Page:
Malawi: 'this little piggy went to the market'
3 September 2010
Although demand for pork in Malawi has recently increased significantly, much of this requirement has been met by importing animals from South Africa.
A new film on pig marketing (see right-hand column) produced by RIU Malawi
starts to explain why this is case. After all, pig rearing is widespread in Malawi and numerous project-based interventions have encouraged a rapid increase in the production and availability of improved breeds. However, whilst such projects may have addressed perceived management and genetic problems, they have not been able to establish the stable market that would take local pig rearing beyond sustenance production.
Brokering efforts by RIU Malawi, using an innovation platform mechanism, have started to transform the sector. RIU have made links and had negotiation among key public, private and civil society stakeholders in the pork value chain is solving some of the sector's most 'pig-headed' issues.
As a result a constant local supply of quality pigs is being provided to processors and consumers through the establishment of decentralized pig marketing structures.
Much of the hard work of RIU Malawi focussed on getting people together who don't normally interact. This was achieved through group facilitation and one-to-one meetings to analyse sector issues and to discover the incentives that would create trust and coherence among these diverse groupings. The brokering activities that led to the establishment of these decentralized pig marketing structures involved:
- negotiations of quality requirements and sales contracts between producers and buyers
- public health and food safety policy advocacy
- the facilitation of training of pig farmer associations in business management and marketing
- the provision of grant funds and technical coordination to the livestock platform for construction of formalized pig market structures.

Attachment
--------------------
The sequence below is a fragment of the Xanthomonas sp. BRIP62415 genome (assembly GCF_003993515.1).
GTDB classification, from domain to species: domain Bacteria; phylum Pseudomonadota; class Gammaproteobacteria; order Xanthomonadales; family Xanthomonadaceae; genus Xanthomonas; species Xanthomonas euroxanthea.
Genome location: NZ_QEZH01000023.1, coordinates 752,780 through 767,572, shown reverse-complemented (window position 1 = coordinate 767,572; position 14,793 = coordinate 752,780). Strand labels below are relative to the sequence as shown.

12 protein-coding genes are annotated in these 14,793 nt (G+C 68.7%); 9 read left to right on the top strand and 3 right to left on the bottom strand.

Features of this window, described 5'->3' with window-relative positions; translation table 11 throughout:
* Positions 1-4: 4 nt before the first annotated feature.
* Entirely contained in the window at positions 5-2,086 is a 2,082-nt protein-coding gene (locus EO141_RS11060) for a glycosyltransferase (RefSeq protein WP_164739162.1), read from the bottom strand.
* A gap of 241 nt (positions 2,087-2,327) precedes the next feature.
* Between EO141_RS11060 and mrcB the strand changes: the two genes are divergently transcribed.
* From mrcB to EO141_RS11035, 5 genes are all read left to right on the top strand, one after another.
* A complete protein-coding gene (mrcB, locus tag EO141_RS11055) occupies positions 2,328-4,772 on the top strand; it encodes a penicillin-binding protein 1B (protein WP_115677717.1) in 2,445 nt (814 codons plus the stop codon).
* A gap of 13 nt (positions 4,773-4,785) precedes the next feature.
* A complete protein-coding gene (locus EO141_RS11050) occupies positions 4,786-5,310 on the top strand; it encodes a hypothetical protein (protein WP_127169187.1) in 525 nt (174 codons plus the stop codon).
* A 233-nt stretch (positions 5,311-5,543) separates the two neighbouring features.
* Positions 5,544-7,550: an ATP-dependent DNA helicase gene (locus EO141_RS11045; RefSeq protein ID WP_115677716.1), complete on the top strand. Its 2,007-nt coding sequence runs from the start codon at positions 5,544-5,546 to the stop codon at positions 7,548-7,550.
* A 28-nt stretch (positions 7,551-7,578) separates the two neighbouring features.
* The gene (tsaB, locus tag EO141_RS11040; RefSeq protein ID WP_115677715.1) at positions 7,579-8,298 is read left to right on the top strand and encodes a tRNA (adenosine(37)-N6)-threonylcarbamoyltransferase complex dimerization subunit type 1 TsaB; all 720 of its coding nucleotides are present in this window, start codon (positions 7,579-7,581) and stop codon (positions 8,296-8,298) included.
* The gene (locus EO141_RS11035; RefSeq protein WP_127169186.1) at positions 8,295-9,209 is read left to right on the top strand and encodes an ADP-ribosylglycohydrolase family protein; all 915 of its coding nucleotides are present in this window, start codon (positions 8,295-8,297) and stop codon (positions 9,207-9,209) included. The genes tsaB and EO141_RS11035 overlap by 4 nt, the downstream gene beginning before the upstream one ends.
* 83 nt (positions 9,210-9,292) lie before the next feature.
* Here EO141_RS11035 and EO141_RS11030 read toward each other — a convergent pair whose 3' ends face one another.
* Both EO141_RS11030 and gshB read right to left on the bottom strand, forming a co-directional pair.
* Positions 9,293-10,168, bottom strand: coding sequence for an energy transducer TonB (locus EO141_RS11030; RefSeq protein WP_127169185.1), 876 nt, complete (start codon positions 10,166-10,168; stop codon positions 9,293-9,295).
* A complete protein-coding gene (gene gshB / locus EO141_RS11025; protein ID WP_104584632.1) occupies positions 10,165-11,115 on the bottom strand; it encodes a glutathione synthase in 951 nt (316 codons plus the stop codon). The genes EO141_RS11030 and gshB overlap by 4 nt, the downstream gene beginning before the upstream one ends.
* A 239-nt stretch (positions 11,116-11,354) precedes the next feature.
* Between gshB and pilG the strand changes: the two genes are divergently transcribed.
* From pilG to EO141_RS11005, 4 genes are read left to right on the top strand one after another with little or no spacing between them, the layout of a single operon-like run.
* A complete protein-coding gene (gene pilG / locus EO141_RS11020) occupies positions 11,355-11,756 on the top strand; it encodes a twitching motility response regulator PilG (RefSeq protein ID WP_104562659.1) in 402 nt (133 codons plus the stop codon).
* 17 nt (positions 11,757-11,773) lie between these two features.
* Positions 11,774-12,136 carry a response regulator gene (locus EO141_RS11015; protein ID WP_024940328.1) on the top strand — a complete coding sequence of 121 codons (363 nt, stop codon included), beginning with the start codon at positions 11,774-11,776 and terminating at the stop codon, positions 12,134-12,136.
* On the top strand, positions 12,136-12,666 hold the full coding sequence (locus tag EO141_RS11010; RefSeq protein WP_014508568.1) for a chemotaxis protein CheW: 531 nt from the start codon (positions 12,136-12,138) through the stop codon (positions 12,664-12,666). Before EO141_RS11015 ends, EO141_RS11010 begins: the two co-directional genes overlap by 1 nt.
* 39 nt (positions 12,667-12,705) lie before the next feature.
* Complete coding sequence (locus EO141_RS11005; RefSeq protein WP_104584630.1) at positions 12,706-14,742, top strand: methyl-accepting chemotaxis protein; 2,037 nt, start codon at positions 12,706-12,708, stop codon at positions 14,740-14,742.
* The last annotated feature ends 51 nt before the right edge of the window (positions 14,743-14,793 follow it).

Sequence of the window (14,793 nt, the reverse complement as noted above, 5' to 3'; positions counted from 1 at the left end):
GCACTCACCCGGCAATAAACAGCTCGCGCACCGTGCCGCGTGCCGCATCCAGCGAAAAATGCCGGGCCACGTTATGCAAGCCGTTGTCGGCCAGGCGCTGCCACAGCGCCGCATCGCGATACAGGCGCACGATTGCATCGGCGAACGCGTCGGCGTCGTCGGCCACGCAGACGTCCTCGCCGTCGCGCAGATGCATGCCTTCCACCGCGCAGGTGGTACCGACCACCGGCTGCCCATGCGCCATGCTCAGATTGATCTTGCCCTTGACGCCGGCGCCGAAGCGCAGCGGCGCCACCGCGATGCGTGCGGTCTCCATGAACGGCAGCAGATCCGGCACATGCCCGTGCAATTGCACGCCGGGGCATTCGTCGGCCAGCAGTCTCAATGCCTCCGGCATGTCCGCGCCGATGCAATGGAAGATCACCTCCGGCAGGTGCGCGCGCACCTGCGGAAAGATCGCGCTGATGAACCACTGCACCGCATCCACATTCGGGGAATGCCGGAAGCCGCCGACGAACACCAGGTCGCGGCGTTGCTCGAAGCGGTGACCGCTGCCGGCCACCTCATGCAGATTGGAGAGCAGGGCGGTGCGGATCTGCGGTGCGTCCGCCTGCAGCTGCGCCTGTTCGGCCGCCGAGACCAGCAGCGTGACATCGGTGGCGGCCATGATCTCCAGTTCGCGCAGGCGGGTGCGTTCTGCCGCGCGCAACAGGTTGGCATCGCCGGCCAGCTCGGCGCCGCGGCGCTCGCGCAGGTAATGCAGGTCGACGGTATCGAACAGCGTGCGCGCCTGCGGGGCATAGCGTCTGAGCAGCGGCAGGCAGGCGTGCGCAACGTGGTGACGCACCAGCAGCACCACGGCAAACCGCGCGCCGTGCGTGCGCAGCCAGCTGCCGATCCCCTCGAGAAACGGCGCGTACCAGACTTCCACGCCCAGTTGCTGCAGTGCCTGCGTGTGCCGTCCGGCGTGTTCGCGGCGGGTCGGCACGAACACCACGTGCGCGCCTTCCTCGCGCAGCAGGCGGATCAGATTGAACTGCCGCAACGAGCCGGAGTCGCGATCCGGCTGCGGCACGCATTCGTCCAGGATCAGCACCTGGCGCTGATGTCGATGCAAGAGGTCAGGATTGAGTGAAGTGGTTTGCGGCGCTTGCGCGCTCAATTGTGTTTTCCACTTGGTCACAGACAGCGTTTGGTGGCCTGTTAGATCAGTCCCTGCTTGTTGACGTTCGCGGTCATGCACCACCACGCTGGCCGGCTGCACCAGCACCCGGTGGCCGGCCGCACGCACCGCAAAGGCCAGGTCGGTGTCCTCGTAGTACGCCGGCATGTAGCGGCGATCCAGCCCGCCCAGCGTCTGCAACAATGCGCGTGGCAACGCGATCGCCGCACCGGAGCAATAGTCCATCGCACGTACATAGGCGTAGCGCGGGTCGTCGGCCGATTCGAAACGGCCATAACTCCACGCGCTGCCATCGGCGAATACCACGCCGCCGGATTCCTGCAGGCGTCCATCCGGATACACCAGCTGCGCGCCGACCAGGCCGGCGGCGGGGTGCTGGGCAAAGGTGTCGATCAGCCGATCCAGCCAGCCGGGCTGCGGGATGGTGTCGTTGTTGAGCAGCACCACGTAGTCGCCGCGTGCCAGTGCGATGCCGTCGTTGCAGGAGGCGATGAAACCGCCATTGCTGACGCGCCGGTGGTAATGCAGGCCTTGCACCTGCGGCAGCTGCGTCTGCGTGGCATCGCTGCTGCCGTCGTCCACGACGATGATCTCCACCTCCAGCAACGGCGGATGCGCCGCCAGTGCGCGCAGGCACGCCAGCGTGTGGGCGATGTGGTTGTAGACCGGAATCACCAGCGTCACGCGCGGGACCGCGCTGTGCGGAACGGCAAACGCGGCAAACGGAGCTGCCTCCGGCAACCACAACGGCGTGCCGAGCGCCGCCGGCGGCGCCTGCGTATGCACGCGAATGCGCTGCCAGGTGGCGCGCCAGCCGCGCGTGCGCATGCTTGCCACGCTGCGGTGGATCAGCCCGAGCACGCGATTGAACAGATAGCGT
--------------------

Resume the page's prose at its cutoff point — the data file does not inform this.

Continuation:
The platform mechanism also gave people in the sector the opportunity to review and plan the activities and construction of decentralized pig markets. The platform has continues to provide an evolving forum that allows a broad range of interested people, both 'new and old', to share experiences and lessons and to explore sector opportunities and challenges.
The active participation of meat processing companies in establishing new marketing structures gave confidence to many individual pig farmers. Other platform members are teaming up to become pig buyers due to the promising market prospects. This capacity-building has also attracted funding from other donors; for example, in the supply of basic processing and cold storage facilities to enable the servicing of a larger range of clients.
Whilst the situation in each location differs, it has been the private sector that has assisted marginalized pig producers to unite in piggery associations and they take the lead in activities related to decentralized markets, e.g. establishing modalities for the markets' management, contacts with relevant stakeholders and authorities in the local district / town assembly and organization of access to, and provision of, pig production input services